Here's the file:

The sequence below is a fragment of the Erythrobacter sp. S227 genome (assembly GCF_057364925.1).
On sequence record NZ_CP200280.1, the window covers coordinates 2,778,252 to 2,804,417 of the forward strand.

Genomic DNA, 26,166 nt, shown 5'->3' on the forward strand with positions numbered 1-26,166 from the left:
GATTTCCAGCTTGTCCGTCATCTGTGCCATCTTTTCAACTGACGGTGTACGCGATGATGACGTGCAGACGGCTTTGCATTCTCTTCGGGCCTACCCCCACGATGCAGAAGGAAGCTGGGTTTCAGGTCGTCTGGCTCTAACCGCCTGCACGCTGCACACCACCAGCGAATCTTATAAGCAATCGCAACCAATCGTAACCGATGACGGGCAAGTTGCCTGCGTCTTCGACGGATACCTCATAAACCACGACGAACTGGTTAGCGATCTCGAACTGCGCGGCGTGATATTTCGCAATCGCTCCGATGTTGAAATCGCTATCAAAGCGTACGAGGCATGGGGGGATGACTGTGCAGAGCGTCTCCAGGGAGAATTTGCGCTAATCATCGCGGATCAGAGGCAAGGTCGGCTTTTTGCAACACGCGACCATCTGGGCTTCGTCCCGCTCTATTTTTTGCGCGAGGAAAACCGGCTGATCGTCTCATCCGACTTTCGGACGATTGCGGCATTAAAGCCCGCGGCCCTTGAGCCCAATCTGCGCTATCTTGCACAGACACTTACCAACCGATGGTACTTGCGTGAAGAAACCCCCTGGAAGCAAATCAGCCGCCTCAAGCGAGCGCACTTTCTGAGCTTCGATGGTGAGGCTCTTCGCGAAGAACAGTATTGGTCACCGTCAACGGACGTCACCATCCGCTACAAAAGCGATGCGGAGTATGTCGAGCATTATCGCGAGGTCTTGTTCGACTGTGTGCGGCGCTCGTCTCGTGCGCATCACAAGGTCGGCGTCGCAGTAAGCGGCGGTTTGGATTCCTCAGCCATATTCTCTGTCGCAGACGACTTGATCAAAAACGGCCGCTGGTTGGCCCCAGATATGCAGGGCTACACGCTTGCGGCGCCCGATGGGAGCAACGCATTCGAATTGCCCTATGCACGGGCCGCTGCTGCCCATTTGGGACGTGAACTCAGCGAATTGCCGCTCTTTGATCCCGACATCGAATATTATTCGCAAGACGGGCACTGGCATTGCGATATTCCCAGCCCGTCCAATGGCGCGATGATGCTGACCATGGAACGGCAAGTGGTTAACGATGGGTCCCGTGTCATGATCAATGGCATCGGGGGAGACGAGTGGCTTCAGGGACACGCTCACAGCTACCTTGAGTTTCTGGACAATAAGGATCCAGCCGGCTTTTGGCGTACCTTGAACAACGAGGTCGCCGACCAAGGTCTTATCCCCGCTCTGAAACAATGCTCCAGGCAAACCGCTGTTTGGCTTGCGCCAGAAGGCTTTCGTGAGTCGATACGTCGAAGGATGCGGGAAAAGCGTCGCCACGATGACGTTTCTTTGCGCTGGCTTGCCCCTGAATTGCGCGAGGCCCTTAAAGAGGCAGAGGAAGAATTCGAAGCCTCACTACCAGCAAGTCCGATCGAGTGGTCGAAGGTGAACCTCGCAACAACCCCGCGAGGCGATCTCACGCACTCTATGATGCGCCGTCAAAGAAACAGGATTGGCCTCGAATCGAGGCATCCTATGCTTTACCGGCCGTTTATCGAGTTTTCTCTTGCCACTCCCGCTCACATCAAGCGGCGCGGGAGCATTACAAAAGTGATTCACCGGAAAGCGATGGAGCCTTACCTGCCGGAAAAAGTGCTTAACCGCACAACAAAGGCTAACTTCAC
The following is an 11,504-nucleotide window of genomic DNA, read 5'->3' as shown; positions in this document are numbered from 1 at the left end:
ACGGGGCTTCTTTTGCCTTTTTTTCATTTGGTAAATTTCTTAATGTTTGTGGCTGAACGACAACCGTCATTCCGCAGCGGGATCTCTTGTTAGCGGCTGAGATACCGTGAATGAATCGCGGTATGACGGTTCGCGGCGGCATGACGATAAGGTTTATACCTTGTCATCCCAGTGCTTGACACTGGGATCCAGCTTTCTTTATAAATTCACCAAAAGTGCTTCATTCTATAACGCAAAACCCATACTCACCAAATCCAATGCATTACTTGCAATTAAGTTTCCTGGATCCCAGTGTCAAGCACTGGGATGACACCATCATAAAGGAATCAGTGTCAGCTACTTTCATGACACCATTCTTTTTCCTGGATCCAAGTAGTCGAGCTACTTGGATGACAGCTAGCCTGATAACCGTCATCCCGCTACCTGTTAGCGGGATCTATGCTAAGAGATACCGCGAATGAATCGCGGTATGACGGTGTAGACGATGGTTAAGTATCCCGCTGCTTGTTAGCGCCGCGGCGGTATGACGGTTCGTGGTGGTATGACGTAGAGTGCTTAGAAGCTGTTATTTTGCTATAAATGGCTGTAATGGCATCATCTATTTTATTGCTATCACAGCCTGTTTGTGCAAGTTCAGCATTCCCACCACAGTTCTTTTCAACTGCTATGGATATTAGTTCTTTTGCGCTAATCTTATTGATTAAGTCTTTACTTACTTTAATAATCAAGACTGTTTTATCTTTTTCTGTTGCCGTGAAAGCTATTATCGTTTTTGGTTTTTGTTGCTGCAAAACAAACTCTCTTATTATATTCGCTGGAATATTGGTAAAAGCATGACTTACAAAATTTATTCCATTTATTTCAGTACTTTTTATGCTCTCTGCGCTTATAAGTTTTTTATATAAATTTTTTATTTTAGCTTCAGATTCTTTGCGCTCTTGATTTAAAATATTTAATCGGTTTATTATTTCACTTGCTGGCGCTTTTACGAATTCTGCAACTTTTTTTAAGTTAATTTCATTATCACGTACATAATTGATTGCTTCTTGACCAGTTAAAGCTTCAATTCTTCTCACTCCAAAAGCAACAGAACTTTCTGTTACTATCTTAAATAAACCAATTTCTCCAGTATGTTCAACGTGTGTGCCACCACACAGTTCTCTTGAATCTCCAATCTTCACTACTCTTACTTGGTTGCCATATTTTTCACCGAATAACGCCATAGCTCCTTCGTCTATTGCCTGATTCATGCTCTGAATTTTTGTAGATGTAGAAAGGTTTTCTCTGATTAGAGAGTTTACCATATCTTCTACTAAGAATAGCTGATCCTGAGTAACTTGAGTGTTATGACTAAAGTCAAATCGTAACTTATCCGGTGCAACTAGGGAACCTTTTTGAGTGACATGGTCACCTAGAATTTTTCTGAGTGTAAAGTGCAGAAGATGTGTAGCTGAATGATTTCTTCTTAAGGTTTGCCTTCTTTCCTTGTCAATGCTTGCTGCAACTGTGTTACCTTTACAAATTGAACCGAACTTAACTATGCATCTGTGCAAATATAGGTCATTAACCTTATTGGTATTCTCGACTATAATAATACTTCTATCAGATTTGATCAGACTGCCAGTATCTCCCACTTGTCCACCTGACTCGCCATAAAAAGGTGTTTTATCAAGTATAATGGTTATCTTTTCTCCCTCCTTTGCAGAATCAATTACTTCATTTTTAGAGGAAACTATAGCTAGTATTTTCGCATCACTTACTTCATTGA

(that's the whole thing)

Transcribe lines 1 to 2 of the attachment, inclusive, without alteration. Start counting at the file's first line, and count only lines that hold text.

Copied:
The sequence below is a fragment of the Erythrobacter sp. S227 genome (assembly GCF_057364925.1).
On sequence record NZ_CP200280.1, the window covers coordinates 2,778,252 to 2,804,417 of the forward strand.